turnstile Meaning in the Cambridge English Dictionary Cambridge dictionaries logo
Cambridge Dictionaries online Cambridge Dictionaries online

The most popular online dictionary and thesaurus for learners of English

Meaning of “turnstile” in the English Dictionary

"turnstile" in British English

See all translations

turnstilenoun [C]

uk   /ˈtɜːn.staɪl/  us   /ˈtɝːn.staɪl/
a device that controls the way into or out of a building, room, or area of land, especially one that you have to pay to enter. It is a post with a number of short poles sticking out from it that have to be pushed round as each person walks through the entrance: The number of spectators going through the turnstiles is up from last season.
(Definition of turnstile from the Cambridge Advanced Learner’s Dictionary & Thesaurus © Cambridge University Press)

"turnstile" in American English

See all translations

turnstilenoun [C]

 us   /ˈtɜrnˌstɑɪl/
a device with waist-high horizontal bars that one person at a time can push around to enter a place, esp. a place that you pay to use: More than 18 million visitors have poured through Disneyland’s turnstiles.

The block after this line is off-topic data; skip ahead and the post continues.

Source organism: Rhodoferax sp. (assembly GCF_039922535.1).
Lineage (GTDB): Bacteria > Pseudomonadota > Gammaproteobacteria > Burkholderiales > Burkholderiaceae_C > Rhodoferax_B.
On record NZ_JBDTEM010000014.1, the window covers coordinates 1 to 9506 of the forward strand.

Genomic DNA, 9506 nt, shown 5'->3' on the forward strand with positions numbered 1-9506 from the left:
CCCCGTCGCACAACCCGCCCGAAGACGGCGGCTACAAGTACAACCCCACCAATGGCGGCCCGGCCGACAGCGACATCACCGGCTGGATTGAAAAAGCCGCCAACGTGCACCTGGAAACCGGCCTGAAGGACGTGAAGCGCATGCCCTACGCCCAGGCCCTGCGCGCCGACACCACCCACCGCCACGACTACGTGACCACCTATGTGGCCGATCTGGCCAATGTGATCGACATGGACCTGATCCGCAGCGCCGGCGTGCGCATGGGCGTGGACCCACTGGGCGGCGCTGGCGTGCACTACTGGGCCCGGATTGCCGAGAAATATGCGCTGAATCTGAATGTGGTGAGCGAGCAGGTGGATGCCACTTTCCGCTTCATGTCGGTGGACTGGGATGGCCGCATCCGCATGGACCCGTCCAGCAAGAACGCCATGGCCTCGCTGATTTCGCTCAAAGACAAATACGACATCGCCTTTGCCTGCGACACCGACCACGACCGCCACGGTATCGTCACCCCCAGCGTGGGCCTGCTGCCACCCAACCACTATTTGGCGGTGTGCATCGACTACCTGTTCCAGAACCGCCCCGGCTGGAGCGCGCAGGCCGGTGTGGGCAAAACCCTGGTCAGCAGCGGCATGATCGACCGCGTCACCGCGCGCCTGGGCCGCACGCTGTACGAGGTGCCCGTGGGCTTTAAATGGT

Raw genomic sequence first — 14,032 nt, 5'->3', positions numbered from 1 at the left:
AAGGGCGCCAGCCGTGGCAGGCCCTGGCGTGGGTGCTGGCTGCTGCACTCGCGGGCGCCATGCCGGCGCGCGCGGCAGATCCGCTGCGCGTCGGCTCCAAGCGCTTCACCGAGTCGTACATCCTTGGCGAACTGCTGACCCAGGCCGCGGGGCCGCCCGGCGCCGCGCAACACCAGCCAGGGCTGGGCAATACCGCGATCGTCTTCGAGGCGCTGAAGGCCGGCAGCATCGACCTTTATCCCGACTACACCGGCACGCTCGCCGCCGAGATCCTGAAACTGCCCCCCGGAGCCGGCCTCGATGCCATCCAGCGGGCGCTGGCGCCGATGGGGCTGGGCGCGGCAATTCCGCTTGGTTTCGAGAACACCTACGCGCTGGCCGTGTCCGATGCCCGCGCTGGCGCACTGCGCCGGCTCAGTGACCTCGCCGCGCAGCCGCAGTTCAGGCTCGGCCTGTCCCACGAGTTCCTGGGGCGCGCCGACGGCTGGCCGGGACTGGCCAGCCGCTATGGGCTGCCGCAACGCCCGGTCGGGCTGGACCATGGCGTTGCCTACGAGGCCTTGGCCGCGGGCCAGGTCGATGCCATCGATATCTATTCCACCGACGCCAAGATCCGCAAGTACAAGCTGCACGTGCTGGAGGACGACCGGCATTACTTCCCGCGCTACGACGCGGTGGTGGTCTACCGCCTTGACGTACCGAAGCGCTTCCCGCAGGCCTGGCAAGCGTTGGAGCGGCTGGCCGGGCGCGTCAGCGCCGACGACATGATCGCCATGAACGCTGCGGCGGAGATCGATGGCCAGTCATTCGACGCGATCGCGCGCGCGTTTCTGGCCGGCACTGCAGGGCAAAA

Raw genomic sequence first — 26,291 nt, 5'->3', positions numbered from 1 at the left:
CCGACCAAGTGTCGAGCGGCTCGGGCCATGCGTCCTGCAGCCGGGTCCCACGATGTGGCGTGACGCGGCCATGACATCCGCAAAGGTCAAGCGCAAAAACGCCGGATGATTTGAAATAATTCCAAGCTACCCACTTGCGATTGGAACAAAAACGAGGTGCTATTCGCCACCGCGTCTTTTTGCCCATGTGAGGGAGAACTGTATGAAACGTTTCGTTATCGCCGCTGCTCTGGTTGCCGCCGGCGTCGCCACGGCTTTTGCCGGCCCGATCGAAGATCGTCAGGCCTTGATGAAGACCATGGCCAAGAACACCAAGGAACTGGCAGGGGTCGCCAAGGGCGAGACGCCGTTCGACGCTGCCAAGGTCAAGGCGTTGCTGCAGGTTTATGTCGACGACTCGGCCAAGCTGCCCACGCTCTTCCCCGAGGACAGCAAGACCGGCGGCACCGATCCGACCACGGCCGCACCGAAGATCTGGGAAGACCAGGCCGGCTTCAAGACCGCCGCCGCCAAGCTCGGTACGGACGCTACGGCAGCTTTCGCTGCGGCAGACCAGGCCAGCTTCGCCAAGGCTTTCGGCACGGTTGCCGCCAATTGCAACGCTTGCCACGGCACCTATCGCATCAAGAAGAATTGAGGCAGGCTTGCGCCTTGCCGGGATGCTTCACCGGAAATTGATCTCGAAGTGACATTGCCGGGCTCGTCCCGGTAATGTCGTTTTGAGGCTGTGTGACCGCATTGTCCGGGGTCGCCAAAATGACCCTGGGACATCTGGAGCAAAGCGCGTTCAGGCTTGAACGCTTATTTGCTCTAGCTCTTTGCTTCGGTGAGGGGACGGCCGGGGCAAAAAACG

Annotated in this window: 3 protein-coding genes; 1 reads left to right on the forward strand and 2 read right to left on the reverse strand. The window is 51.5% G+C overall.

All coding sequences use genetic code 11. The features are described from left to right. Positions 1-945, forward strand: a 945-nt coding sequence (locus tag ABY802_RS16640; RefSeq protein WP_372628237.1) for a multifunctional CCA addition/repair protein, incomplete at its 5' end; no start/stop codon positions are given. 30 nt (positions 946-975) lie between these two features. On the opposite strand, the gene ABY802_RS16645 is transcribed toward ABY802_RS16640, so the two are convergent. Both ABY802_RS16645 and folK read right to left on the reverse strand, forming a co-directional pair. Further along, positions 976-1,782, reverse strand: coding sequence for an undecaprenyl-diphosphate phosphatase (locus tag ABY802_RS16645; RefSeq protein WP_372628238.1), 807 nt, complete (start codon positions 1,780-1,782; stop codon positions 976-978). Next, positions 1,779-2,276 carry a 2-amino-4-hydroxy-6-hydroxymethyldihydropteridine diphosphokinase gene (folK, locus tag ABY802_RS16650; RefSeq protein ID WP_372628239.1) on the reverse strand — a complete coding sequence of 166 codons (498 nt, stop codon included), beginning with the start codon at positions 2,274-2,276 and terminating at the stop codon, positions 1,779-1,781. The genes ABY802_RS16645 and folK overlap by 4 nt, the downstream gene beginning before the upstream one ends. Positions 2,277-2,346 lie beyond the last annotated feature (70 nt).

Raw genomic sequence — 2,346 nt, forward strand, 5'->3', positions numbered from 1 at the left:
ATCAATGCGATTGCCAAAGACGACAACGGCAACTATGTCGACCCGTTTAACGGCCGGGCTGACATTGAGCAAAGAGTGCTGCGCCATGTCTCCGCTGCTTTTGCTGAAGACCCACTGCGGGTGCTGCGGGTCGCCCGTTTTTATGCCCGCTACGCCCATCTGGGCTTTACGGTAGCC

(Definition of turnstile from the Cambridge Academic Content Dictionary © Cambridge University Press)
What is the pronunciation of turnstile?
Add Cambridge dictionaries to your browser to your website
A blazing row: words and phrases for arguing and arguments
A blazing row: words and phrases for arguing and arguments
by ,
May 04, 2016
by Kate Woodford We can’t always focus on the positive! This week, we’re looking at the language that is used to refer to arguing and arguments, and the differences in meaning between the various words and phrases. There are several words that suggest that people are arguing about something that is not important. (As you might

Read More 

Word of the Day

force

physical, especially violent, strength, or power

Word of the Day

trigger warning noun
trigger warning noun
May 02, 2016
a warning that a subject may trigger unpleasant emotions or memories This is not, I should stress, an argument that trigger warnings should become commonplace on campus.

Read More